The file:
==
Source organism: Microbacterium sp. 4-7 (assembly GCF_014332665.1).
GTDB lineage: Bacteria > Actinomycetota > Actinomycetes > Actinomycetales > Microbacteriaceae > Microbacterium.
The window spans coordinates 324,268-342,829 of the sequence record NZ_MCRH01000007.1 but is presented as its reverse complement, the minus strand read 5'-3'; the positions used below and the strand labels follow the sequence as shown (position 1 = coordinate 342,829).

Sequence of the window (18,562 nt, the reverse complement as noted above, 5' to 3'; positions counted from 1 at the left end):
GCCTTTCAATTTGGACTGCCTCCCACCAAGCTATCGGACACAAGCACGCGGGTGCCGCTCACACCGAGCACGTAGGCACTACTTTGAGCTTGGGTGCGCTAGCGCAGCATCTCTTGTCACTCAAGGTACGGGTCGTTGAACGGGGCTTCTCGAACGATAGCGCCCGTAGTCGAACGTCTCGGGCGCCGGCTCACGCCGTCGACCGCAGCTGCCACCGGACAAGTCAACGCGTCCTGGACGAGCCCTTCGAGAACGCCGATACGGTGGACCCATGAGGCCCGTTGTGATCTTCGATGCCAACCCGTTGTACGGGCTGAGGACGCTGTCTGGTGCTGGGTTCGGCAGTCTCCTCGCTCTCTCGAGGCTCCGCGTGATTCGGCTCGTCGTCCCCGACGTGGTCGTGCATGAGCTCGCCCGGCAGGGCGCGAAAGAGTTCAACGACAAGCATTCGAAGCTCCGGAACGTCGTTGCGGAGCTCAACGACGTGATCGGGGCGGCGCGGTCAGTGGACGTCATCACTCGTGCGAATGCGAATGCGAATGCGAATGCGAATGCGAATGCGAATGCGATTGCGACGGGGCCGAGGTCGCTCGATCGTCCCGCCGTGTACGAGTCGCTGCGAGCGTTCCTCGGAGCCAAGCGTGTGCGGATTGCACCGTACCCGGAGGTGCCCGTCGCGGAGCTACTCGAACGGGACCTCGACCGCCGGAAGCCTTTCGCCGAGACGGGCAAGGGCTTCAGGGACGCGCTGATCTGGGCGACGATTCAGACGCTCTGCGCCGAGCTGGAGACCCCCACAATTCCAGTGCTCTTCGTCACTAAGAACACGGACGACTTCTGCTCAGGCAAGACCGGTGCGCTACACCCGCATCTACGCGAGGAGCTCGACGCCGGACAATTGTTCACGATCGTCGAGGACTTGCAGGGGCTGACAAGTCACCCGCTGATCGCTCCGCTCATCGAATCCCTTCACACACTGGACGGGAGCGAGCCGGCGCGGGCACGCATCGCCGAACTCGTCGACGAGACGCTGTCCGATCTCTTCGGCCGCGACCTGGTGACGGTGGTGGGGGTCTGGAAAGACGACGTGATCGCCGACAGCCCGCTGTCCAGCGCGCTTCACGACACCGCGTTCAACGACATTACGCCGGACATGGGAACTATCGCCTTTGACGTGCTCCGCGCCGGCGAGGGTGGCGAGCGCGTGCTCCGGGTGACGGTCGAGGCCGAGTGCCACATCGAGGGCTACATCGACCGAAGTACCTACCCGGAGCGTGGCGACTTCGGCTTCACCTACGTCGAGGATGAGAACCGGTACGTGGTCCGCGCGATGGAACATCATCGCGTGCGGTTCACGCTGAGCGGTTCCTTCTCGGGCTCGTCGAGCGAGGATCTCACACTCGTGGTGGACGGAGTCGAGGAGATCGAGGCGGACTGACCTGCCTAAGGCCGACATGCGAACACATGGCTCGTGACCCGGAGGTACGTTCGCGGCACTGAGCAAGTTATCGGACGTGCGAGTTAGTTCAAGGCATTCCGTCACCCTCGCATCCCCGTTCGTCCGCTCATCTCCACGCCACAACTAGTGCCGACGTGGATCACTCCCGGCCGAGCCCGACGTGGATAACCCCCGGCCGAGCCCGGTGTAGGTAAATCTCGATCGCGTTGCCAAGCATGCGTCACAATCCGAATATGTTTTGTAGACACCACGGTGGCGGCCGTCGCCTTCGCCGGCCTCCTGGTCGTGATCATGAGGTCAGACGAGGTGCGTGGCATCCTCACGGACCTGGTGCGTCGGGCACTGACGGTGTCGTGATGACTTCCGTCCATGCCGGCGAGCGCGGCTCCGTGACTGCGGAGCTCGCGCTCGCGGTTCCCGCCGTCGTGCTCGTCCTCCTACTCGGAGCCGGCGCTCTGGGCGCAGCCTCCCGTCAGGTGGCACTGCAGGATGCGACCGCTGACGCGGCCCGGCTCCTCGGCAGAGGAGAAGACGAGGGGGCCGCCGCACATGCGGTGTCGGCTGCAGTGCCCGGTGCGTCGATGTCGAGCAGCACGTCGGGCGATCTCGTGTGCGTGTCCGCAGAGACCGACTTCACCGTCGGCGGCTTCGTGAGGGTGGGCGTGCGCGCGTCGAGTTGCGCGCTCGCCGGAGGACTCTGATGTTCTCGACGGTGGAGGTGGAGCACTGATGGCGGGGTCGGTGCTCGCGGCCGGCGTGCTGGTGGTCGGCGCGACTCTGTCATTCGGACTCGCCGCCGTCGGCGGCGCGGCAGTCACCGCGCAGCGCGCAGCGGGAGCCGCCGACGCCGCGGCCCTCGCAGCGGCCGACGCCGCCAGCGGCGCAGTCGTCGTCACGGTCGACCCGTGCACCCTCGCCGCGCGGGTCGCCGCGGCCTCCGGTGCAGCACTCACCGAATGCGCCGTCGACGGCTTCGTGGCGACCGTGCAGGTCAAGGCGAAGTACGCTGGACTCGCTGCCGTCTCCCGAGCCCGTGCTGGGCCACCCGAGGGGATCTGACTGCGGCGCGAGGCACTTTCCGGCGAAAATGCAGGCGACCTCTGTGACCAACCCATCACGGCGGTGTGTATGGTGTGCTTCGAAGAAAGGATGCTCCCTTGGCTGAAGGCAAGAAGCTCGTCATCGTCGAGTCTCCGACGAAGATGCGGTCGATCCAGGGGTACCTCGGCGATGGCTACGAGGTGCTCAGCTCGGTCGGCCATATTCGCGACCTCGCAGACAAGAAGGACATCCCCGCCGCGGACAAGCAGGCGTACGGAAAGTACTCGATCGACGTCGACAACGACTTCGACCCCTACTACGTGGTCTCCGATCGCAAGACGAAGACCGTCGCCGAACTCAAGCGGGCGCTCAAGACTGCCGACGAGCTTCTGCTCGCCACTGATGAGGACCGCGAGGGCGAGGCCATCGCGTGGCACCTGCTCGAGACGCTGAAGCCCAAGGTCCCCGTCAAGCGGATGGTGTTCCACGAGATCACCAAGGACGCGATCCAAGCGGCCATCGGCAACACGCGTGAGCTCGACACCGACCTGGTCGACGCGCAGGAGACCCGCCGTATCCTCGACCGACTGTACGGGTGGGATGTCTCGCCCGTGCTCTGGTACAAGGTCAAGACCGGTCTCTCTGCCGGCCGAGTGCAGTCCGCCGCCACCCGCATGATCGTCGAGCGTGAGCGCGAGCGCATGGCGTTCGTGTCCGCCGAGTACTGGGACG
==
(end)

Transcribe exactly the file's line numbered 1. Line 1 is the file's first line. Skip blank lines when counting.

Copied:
Source organism: Microbacterium sp. 4-7 (assembly GCF_014332665.1).